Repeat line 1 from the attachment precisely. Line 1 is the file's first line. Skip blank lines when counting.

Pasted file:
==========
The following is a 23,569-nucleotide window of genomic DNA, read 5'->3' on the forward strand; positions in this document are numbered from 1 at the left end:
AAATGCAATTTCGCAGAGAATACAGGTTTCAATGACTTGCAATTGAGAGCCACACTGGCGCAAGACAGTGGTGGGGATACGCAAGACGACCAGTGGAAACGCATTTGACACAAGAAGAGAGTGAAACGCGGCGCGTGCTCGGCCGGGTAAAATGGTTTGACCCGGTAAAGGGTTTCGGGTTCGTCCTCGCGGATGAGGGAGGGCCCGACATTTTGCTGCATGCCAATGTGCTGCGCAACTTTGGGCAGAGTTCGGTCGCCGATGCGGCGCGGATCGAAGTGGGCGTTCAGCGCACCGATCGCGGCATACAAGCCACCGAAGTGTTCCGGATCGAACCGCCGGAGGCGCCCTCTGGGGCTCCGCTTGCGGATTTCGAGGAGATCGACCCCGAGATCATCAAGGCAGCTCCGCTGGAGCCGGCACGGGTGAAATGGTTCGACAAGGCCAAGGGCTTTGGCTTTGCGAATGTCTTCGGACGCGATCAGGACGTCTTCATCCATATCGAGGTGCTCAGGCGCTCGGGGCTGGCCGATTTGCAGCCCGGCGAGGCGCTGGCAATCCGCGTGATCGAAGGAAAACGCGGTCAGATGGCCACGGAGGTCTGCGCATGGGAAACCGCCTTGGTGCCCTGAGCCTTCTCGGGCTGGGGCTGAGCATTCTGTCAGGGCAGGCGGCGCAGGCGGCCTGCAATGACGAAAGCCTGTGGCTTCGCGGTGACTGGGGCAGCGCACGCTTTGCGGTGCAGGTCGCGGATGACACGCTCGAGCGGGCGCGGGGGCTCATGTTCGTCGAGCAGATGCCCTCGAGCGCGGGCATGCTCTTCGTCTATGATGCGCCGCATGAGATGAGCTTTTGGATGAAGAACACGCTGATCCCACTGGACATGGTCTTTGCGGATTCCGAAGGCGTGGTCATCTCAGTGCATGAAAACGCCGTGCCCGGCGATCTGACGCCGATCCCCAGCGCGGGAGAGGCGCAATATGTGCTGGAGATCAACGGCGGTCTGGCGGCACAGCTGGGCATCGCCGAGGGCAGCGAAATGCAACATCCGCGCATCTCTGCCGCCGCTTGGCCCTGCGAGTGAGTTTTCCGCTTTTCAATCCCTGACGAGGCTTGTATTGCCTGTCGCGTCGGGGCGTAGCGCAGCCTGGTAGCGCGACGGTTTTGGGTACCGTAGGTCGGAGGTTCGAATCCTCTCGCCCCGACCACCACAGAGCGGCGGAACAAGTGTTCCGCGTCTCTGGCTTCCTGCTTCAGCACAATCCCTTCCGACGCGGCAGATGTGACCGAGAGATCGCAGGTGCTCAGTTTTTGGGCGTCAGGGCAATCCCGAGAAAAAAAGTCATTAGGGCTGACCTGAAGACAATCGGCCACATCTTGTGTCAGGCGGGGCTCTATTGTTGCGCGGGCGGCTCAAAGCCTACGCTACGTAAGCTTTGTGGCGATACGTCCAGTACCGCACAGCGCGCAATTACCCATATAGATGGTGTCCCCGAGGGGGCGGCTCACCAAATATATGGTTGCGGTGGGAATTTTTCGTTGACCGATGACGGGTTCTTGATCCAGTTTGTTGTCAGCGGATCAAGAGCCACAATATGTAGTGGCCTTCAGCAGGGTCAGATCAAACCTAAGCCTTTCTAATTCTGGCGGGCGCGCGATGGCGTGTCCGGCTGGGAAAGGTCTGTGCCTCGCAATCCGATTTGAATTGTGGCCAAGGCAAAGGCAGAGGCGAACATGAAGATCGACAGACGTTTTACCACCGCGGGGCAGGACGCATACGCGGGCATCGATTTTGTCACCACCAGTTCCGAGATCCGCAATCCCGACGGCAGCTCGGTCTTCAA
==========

The following is a 23,569-nucleotide window of genomic DNA, read 5'->3' on the forward strand; positions in this document are numbered from 1 at the left end: